Nearly one year ago, the world agreed that climate change poses an urgent threat to society, that global cooperation is imperative to address it, and that every country must decrease greenhouse gas emissions. After years of frustrated attempts, leadership on both sides of the Atlantic was instrumental in reaching this historic agreement. While the individual efforts of Germany and the United States were instrumental in reaching a successful outcome, along with skillful and indefatigable French diplomacy, it was the sum of their efforts and the collective power of their leadership that achieved what was previously elusive. While a giant step forward, Paris is just the beginning. Paris was the statement of purpose, the foundation and framework, the blueprint that while necessary, is in and of itself insufficient. Beyond simply making promises, in the coming years countries must live up to the commitments they made. This will likely require painful reforms, years of transition, and even economic restructuring, along with the adoption of innovative policy models, sustainable investment frameworks, and disruptive technology. To state the obvious, the challenge is far too great for any one country to tackle alone. Developing and disseminating the tools and policies for the energy transition and motivating countries to use them will require global leadership—leadership which should and indeed must come from the United States and Germany.
Germany has perhaps the only energy policy in the world so well known that the word itself, Energiewende, has taken on a life of its own, joining the ranks of Kindergarten, Zeitgeist, and Schadenfreude. While the policy is not perfect, its celebrity is perhaps its biggest strength. The Energiewende stands for a mix of aspiration and implementation and provides proof that an advanced economy with strong industry can also be climate friendly. It also offers a bit of a moral compass, showing not only that climate change mitigation is possible, but also responsible.
The U.S. demonstrates quite different, but equally useful lessons through its (thus far) bottom up, state-driven approach—namely, that experimentation and innovation can produce great progress. U.S. greenhouse gas emissions have declined in recent years thanks to technology (and federal support for R&D) that enabled natural gas development and power sector fuel switching. Where Germany provides a roadmap, the U.S. experience is characterized by flexibility and state entrepreneurship, resulting in successes like the California emissions trading program, the second largest in the world. The U.S. case shows that overarching top-down policy is not the only way to approach a problem, a useful lesson for many countries.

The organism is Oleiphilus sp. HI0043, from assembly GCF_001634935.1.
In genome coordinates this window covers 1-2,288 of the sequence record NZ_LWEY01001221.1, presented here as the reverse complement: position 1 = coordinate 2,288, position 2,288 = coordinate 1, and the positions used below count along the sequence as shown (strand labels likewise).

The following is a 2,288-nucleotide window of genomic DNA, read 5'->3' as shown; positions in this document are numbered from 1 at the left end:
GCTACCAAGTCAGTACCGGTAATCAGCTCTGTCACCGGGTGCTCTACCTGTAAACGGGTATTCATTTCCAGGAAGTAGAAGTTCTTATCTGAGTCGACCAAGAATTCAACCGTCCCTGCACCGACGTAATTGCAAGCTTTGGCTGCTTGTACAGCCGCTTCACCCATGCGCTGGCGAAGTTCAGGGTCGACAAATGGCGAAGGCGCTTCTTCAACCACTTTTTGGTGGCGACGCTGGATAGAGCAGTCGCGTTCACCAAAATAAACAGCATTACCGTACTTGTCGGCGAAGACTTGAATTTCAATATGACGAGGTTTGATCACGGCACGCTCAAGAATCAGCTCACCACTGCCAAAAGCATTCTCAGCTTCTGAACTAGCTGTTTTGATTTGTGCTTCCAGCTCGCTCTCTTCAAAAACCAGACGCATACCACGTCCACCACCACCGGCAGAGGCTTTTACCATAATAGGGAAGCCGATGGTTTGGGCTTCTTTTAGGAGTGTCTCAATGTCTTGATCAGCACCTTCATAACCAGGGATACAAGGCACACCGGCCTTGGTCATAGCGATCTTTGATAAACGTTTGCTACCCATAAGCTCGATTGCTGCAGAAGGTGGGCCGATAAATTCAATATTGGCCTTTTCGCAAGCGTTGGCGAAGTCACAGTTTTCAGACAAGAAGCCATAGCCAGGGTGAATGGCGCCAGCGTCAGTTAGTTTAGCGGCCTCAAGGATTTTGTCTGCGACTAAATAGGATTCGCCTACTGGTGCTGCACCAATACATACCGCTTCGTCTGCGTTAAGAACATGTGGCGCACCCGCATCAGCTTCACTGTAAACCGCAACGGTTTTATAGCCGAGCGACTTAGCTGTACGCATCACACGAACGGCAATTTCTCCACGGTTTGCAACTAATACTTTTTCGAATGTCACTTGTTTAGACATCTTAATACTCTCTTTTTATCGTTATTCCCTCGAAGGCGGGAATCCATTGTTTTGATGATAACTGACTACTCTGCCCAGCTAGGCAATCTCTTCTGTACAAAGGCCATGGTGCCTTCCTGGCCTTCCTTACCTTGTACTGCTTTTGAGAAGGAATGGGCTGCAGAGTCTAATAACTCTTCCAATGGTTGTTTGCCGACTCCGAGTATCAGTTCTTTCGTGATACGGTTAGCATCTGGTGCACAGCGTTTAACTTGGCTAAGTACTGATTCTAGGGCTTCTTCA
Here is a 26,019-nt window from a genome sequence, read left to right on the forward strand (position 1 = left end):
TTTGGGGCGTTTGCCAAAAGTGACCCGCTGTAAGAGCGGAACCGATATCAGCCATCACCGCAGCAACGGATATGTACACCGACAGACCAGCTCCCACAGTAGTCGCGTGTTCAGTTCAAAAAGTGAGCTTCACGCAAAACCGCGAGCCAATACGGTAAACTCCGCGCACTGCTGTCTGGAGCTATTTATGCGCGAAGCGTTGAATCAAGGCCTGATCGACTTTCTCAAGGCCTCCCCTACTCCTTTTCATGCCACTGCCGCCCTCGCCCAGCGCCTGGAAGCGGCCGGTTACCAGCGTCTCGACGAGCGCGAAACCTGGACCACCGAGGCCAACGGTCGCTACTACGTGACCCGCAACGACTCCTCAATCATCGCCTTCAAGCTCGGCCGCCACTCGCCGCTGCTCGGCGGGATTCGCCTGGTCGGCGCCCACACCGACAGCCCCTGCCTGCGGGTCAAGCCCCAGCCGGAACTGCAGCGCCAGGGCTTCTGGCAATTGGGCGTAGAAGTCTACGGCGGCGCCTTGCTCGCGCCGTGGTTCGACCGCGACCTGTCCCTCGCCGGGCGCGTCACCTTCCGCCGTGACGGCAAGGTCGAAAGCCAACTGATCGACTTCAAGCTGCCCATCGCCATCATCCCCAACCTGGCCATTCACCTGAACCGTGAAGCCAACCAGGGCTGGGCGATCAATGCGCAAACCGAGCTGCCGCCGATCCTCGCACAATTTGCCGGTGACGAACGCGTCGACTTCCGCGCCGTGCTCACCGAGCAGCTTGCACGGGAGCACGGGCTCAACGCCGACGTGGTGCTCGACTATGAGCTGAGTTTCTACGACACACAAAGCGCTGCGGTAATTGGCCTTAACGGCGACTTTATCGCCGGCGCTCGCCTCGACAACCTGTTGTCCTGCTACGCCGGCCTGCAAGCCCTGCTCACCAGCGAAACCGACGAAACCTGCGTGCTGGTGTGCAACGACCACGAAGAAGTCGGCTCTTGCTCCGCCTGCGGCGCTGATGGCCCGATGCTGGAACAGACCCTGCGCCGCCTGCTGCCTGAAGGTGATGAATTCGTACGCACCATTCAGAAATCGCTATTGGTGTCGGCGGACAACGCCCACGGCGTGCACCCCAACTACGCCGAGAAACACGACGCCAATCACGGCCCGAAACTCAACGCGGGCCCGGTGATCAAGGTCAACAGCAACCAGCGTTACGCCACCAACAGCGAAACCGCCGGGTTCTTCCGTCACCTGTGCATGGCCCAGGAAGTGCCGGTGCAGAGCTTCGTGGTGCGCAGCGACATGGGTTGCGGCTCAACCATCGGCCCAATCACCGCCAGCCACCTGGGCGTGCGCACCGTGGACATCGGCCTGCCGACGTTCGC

That is not to say that both countries do not have shortcomings. Rather, in tackling the same problem with different approaches they have something to share with one another, and with the world. The two countries have a wealth of policy experience to exchange and innovative technologies to disseminate, backed up by the economic heft and diplomatic strength to assist and persuade other countries to address an issue which will affect all countries, regardless of economic status, regime type, or level of development.
However, just days after the formal adoption of the Paris Agreement, its future is already in jeopardy. Just one day after being elected President, Donald Trump and his Republic allies in Congress announced that that rapid reversal of President Obama’s climate policy is a top priority. Such an outcome would be detrimental for U.S. progress and disastrous for international commitment to a shared goal. Paris lacks formal enforcement mechanisms, and implementation instead rests on goodwill, public opinion, and the willingness of nations to comply. Countries will require encouragement and occasional diplomatic pressure to meet their commitments—a task that would be infinitely more difficult if the U.S. withdrew both its support and its substantial diplomatic leverage. American inaction would destroy chances of meeting the global targets agreed to in Paris, while a withdrawal from the Paris Agreement, or even worse from the 1992 Framework Convention, would send a dangerous signal to the rest of world.
For Germany, keeping the world’s second-largest emitter from going off this climate cliff is critical. Amid this uncertainty, U.S.-German climate cooperation is even more crucial, and much rests on this strategic partnership. Germany is perhaps the only country with the diplomatic clout and climate credentials to try to influence the U.S. position. As the U.S. potentially moves into a post-Obama era where climate change is relegated from national security threat to hoax, Germany must hold the U.S. government accountable while continuing to encourage and foster progress. In the meantime, it is imperative that the two countries continue to exchange on the working level, to ensure regulators, technology developers, and policymakers learn from one another and enable innovation.
Ultimately, strategic partnerships are distinct from special relationships. Strategic partners have different strengths and failings. They offer criticism where they see shortcoming and guidance where they have learned from experience. They push one another where opinions and approaches diverge. They point out flaws, prod one another to action, and hold each other’s feet to the fire. They work together to take on challenges too immense to be tackled alone. The U.S. and Germany are, and should continue to be, strategic partners, and hold one another accountable to the promises made at Paris. Most importantly, they should provide the combined global leadership required to inspire and enable all countries tackle a problem we can no longer afford to ignore.